Authors
Morse, MA; Wei, J; Hartman, Z; Xia, W; Ren, X-R; Lei, G; Barry, WT; Osada, T; Hobeika, AC; Peplinski, S; Jiang, H; Devi, GR; Chen, W; Spector, N; Amalfitano, A; Lyerly, HK; Clay, TM
MLA Citation
Morse, Michael A., et al. “Synergism from combined immunologic and pharmacologic inhibition of HER2 in vivo.Int J Cancer, vol. 126, no. 12, June 2010, pp. 2893–903. Pubmed, doi:10.1002/ijc.24995.
URI
https://scholars.duke.edu/individual/pub726619
PMID
19856307
Source
pubmed
Published In
Int J Cancer
Volume
126
Published Date
Start Page
2893
End Page
2903
DOI
10.1002/ijc.24995

Regulation of survivin by ErbB2 signaling: therapeutic implications for ErbB2-overexpressing breast cancers.

In breast cancer, overexpression of ErbB2 or aberrant regulation of survivin, a member of the inhibitor of apoptosis family, is associated with resistance to chemo/hormone therapy and predicts for a poor clinical outcome. A functional link between the two predictive factors has not been previously shown. Here, using genetic and pharmacologic approaches to block ErbB2 signaling, we show that ErbB2 regulates survivin protein expression in ErbB2-overexpressing breast cancer cells. Selective knockdown of ErbB2 using small interfering RNA markedly reduced survivin protein, resulting in apoptosis of ErbB2-overexpressing breast cancer cell lines such as BT474. Alternatively, inhibition of ErbB2 signaling using lapatinib (GW572016), a reversible small-molecule inhibitor of ErbB1/ErbB2 tyrosine kinases, at pharmacologically relevant concentrations, leads to marked inhibition of survivin protein with subsequent apoptosis. The effect of lapatinib on survivin seems to be predominantly posttranslational, mediated by ubiquitin-proteosome degradation as lactacystin, a proteosome inhibitor, reverses these effects. Furthermore, lapatinib down-regulated the expression of His-tagged survivin, which was under the transcriptional control of a heterologous promoter, providing additional evidence supporting a posttranslational mechanism of regulation. In contrast, trastuzumab and gefitinib failed to down-regulate survivin in ErbB2-overexpressing breast cancer cells. Importantly, the clinical relevance of these findings was illustrated in patients with ErbB2-overexpressing breast cancer whose clinical response to lapatinib was associated with marked inhibition of survivin in their tumors. These findings shed new light on the mechanism by which ErbB2 overexpression protects against apoptotic stimuli in breast cancer and identifies therapeutic interventions to improve clinical outcomes in these aggressive tumors.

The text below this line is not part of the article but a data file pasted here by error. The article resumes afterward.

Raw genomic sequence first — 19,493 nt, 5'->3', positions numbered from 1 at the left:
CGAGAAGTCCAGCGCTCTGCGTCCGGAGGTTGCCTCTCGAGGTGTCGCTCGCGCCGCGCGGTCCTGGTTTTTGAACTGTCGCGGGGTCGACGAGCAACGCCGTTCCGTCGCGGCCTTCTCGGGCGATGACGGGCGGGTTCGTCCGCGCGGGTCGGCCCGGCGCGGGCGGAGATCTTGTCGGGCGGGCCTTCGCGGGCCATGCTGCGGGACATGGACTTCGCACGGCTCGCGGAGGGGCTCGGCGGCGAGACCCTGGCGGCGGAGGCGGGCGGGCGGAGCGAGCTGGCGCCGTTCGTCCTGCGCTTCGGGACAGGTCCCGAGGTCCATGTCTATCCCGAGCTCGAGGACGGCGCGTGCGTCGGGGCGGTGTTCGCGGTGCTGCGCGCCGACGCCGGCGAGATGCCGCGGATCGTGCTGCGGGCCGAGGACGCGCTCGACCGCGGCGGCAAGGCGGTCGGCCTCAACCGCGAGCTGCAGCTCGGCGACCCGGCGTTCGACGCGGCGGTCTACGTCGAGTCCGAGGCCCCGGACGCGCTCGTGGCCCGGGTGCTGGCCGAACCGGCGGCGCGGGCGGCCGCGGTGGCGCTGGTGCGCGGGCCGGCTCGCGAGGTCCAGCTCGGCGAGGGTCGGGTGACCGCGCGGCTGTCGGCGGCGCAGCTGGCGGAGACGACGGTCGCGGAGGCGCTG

Authors
Xia, W; Bisi, J; Strum, J; Liu, L; Carrick, K; Graham, KM; Treece, AL; Hardwicke, MA; Dush, M; Liao, Q; Westlund, RE; Zhao, S; Bacus, S; Spector, NL
MLA Citation
Xia, Wenle, et al. “Regulation of survivin by ErbB2 signaling: therapeutic implications for ErbB2-overexpressing breast cancers.Cancer Res, vol. 66, no. 3, Feb. 2006, pp. 1640–47. Pubmed, doi:10.1158/0008-5472.CAN-05-2000.
URI
https://scholars.duke.edu/individual/pub697915
PMID
16452223
Source
pubmed
Published In
Cancer Research
Volume
66
Published Date
Start Page
1640
End Page
1647
DOI
10.1158/0008-5472.CAN-05-2000

Analysis of the value of empiric vancomycin administration in febrile neutropenia occurring after autologous peripheral blood stem cell transplants.

We conducted a retrospective review of 125 patients undergoing high-dose therapy and stem cell rescue in order to evaluate the incidence of documented infection and the utility of the administration of vancomycin empirically. All patients received prophylactic oral quinolone therapy. Because neutropenia in this setting is relatively brief, 21 patients never manifested fever, and no patient died of infection. Of the remaining 104 patients, positive blood cultures were obtained in only 10, nine with a gram stain positive and one with a gram stain negative organism. Sixty-two patients without any evidence of gram positive infection received vancomycin according to the existing algorithm for care of neutropenic fevers. In this population of patients, empiric administration of vancomycin for neutropenic fevers without culture documentation appears to be unnecessary, could be discontinued safely and at substantial cost savings, and might slow the appearance of vancomycin-resistant organisms.
Authors
Koya, R; Andersen, J; Fernandez, H; Goodman, M; Spector, N; Smith, R; Hanlon, J; Cassileth, PA
MLA Citation
Koya, R., et al. “Analysis of the value of empiric vancomycin administration in febrile neutropenia occurring after autologous peripheral blood stem cell transplants.Bone Marrow Transplant, vol. 21, no. 9, May 1998, pp. 923–26. Pubmed, doi:10.1038/sj.bmt.1701201.
URI
https://scholars.duke.edu/individual/pub799715
PMID
9613785
Source
pubmed
Published In
Bone Marrow Transplantation
Volume
21
Published Date
Start Page
923
End Page
926
DOI
10.1038/sj.bmt.1701201